“Don’t you think you’re missing something?” I wanted to ask the other people on the plane.

“When are we going to get there?” they seem to be saying.

It’s going to be a long summer.

I was always partial to winter, growing up in Maine and all, but it’s not very good for riding your motorcycle. I rode in sleet once. Take the road more traveled by. I’m not sure where that’s from, but it helped me in this case. Winter. Back to Mom and public transportation.

I think driving made my girlfriend tired because she always slept when I drove. I’m glad she feels secure with my driving, but I’m missing out on some deep intellectual conversations I had hoped to have. Oh well, I can still think. Even sex wasn’t very exciting. That must have made her tired too.

I like to mix the order in my room with a bit of aesthetics. Pure order would just mean books on my shelves, but I have some display shelves too. Organized creatively. I organize my books by height, not subject. This makes for some interesting combinations. “Wings,” a book of Air Force planes, is next to “Go, Dog, Go!” (a gift from a friend at Georgia Tech.) which is next to some French textbooks which are next to some “Bloom County” books etc. The largest and smallest books always seem to be dictionaries, or Bibles.

Phaedrus reminds me of one of my Dad’s friends. He is a genius, one of the smartest men I know. He’ll begin studying one thing and then see how it relates to something else which branches into two more things and so on. Frustrating. He wants to know it all. He knows more than I do, but when you subtract something finite from infinity, you still get infinity. In fact, infinity gets larger.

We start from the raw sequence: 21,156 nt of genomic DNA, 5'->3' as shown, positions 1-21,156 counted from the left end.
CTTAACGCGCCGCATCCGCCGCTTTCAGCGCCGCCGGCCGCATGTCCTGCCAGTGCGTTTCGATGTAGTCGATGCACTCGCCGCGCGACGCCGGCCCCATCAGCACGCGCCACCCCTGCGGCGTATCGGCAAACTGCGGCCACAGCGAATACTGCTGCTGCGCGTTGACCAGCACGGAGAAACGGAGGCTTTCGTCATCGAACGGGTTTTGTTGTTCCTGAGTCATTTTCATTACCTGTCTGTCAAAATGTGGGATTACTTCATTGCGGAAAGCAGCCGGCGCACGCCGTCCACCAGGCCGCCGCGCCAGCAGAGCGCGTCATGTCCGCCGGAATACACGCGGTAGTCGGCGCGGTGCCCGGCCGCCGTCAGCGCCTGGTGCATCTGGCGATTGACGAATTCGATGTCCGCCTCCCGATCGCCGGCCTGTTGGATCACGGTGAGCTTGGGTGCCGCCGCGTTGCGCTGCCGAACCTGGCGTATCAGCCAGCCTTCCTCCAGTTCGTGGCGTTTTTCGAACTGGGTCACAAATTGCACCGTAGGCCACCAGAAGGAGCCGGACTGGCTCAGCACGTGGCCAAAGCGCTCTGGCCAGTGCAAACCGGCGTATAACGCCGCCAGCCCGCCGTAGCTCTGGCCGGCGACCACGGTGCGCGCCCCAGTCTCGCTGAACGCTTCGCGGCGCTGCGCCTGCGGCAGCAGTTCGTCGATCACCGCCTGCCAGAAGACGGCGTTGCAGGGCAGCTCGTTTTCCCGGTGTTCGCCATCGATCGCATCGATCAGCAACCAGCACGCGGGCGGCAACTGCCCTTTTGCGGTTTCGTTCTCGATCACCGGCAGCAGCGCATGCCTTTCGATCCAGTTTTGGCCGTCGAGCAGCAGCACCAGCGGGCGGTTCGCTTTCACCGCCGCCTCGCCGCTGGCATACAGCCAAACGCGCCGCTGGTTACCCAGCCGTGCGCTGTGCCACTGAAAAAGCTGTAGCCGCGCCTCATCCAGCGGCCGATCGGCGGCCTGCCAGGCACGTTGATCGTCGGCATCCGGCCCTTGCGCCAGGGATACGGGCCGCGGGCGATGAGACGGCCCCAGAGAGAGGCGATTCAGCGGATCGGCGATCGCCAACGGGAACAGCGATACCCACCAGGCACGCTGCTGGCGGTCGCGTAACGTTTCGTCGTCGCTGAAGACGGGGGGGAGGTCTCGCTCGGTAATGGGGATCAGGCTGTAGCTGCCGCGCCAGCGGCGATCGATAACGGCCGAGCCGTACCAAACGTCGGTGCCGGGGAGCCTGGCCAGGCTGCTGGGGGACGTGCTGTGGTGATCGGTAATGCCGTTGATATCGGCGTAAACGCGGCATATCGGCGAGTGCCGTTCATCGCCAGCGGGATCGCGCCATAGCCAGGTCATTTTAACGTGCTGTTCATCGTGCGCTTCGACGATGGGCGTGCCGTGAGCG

I guess I’m not really trying for a mix of aesthetics and order, but rather a blend of the two. Like the difference between a mixture and a compound in chemistry. In a mixture, you can separate the different materials or elements into groups and you really haven’t changed anything. When you separate a compound into groups, you have to go through some chemical process like heating, or you have to add another material, a catalyst, to the material. The end results is the same as with a mixture – you have separated the compound into two groups. But it’s different somehow. You can’t just throw them back together and expect to get what you started with. It’s the difference between dousing a fire with water and dousing it with two parts hydrogen gas and one part oxygen gas.

This blend of aesthetics and order cannot be broken down into the separate parts. Order doesn’t end where aesthetics starts. The order is the aesthetics, or is the aesthetics the order? Or is there a catalyst called Quality which can separate the two? And do I even want to separate the two? Can I? Dare I?

I think I like my room just the way it is. The Quality is the personality, and it’s got plenty of that. My girlfriend always wanted to know where we’d eat and sleep every day. I was glad to play it by ear, but I always told her something just to please her. My room pleases me. I had a good time getting there. I didn’t like leaving. Back to my room. After I graduated from high school, a friend and I went to Europe with no plans. That’s Quality. She would never have come.

I’m not going to try to fix my car either. I’ll leave that for my brother. It pleases him.

I have more patience for Zen now. My quest for order will continue, and I don’t think I’ll go insane as long as I keep my sense of humor about it. The sixth sense of humor. Overall, my experience with ZAMM was a good one. Sentimental. Pondering. The next time I go on a trip, it will be a little easier.

[This article was written while Erik J. Heels was a student at MIT for the course 9.68 Affect: Biological, Psychological, and Social Aspects of Feelings; taught by Stephan L. Chorover (http://web.mit.edu/bcs/people/chorover.shtml. It was reprinted here, for no apparent reason, sometime before Erik’s 40th birthday.]